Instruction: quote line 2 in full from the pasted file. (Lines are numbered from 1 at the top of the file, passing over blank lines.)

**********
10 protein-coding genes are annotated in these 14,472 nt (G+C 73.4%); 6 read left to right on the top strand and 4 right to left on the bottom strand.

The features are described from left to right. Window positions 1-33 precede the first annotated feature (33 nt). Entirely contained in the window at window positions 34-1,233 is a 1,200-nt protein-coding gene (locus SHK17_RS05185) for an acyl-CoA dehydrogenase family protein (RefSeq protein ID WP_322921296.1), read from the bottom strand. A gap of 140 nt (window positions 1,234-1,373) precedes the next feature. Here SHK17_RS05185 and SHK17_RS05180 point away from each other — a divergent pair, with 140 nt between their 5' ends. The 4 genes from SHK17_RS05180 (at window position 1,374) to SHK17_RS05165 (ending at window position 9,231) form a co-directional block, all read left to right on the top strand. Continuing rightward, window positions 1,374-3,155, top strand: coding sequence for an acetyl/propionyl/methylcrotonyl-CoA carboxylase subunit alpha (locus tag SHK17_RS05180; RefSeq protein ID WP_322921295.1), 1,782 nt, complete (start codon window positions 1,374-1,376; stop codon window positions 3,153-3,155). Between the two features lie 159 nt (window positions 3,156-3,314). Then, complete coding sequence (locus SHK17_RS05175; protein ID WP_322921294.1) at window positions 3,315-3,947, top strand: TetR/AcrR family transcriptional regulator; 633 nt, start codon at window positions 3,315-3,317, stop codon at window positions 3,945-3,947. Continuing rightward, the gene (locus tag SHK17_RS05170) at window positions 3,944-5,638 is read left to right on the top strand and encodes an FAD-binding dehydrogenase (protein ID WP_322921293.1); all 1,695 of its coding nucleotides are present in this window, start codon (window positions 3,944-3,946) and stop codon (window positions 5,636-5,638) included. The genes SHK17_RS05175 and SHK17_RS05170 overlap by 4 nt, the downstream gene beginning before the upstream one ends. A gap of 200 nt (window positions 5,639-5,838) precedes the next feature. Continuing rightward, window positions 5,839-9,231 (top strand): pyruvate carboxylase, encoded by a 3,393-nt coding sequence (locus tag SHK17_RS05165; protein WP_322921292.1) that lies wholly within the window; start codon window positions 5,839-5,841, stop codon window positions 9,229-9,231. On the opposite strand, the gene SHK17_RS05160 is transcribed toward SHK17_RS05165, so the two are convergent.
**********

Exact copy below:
The features are described from left to right. Window positions 1-33 precede the first annotated feature (33 nt). Entirely contained in the window at window positions 34-1,233 is a 1,200-nt protein-coding gene (locus SHK17_RS05185) for an acyl-CoA dehydrogenase family protein (RefSeq protein ID WP_322921296.1), read from the bottom strand. A gap of 140 nt (window positions 1,234-1,373) precedes the next feature. Here SHK17_RS05185 and SHK17_RS05180 point away from each other — a divergent pair, with 140 nt between their 5' ends. The 4 genes from SHK17_RS05180 (at window position 1,374) to SHK17_RS05165 (ending at window position 9,231) form a co-directional block, all read left to right on the top strand. Continuing rightward, window positions 1,374-3,155, top strand: coding sequence for an acetyl/propionyl/methylcrotonyl-CoA carboxylase subunit alpha (locus tag SHK17_RS05180; RefSeq protein ID WP_322921295.1), 1,782 nt, complete (start codon window positions 1,374-1,376; stop codon window positions 3,153-3,155). Between the two features lie 159 nt (window positions 3,156-3,314). Then, complete coding sequence (locus SHK17_RS05175; protein ID WP_322921294.1) at window positions 3,315-3,947, top strand: TetR/AcrR family transcriptional regulator; 633 nt, start codon at window positions 3,315-3,317, stop codon at window positions 3,945-3,947. Continuing rightward, the gene (locus tag SHK17_RS05170) at window positions 3,944-5,638 is read left to right on the top strand and encodes an FAD-binding dehydrogenase (protein ID WP_322921293.1); all 1,695 of its coding nucleotides are present in this window, start codon (window positions 3,944-3,946) and stop codon (window positions 5,636-5,638) included. The genes SHK17_RS05175 and SHK17_RS05170 overlap by 4 nt, the downstream gene beginning before the upstream one ends. A gap of 200 nt (window positions 5,639-5,838) precedes the next feature. Continuing rightward, window positions 5,839-9,231 (top strand): pyruvate carboxylase, encoded by a 3,393-nt coding sequence (locus tag SHK17_RS05165; protein WP_322921292.1) that lies wholly within the window; start codon window positions 5,839-5,841, stop codon window positions 9,229-9,231. On the opposite strand, the gene SHK17_RS05160 is transcribed toward SHK17_RS05165, so the two are convergent.